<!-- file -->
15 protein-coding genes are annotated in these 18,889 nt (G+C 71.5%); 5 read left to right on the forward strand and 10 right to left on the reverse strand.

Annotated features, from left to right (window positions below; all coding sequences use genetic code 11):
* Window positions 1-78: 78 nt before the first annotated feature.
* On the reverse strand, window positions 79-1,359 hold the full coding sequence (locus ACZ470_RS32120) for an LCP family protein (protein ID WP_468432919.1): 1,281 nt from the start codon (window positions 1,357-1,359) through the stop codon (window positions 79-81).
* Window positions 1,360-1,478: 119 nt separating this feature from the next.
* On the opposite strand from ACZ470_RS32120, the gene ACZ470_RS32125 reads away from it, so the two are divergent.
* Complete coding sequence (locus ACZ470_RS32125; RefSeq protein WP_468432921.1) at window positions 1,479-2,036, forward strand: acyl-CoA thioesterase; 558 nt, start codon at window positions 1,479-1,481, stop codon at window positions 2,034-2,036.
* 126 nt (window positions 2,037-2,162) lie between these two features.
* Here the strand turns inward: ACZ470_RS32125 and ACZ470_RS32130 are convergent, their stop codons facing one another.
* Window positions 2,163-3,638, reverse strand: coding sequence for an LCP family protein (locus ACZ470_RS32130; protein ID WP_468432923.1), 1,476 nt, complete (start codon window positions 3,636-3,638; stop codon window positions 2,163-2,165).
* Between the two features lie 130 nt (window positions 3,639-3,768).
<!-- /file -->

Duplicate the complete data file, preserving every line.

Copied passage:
15 protein-coding genes are annotated in these 18,889 nt (G+C 71.5%); 5 read left to right on the forward strand and 10 right to left on the reverse strand.

Annotated features, from left to right (window positions below; all coding sequences use genetic code 11):
* Window positions 1-78: 78 nt before the first annotated feature.
* On the reverse strand, window positions 79-1,359 hold the full coding sequence (locus ACZ470_RS32120) for an LCP family protein (protein ID WP_468432919.1): 1,281 nt from the start codon (window positions 1,357-1,359) through the stop codon (window positions 79-81).
* Window positions 1,360-1,478: 119 nt separating this feature from the next.
* On the opposite strand from ACZ470_RS32120, the gene ACZ470_RS32125 reads away from it, so the two are divergent.
* Complete coding sequence (locus ACZ470_RS32125; RefSeq protein WP_468432921.1) at window positions 1,479-2,036, forward strand: acyl-CoA thioesterase; 558 nt, start codon at window positions 1,479-1,481, stop codon at window positions 2,034-2,036.
* 126 nt (window positions 2,037-2,162) lie between these two features.
* Here the strand turns inward: ACZ470_RS32125 and ACZ470_RS32130 are convergent, their stop codons facing one another.
* Window positions 2,163-3,638, reverse strand: coding sequence for an LCP family protein (locus ACZ470_RS32130; protein ID WP_468432923.1), 1,476 nt, complete (start codon window positions 3,636-3,638; stop codon window positions 2,163-2,165).
* Between the two features lie 130 nt (window positions 3,639-3,768).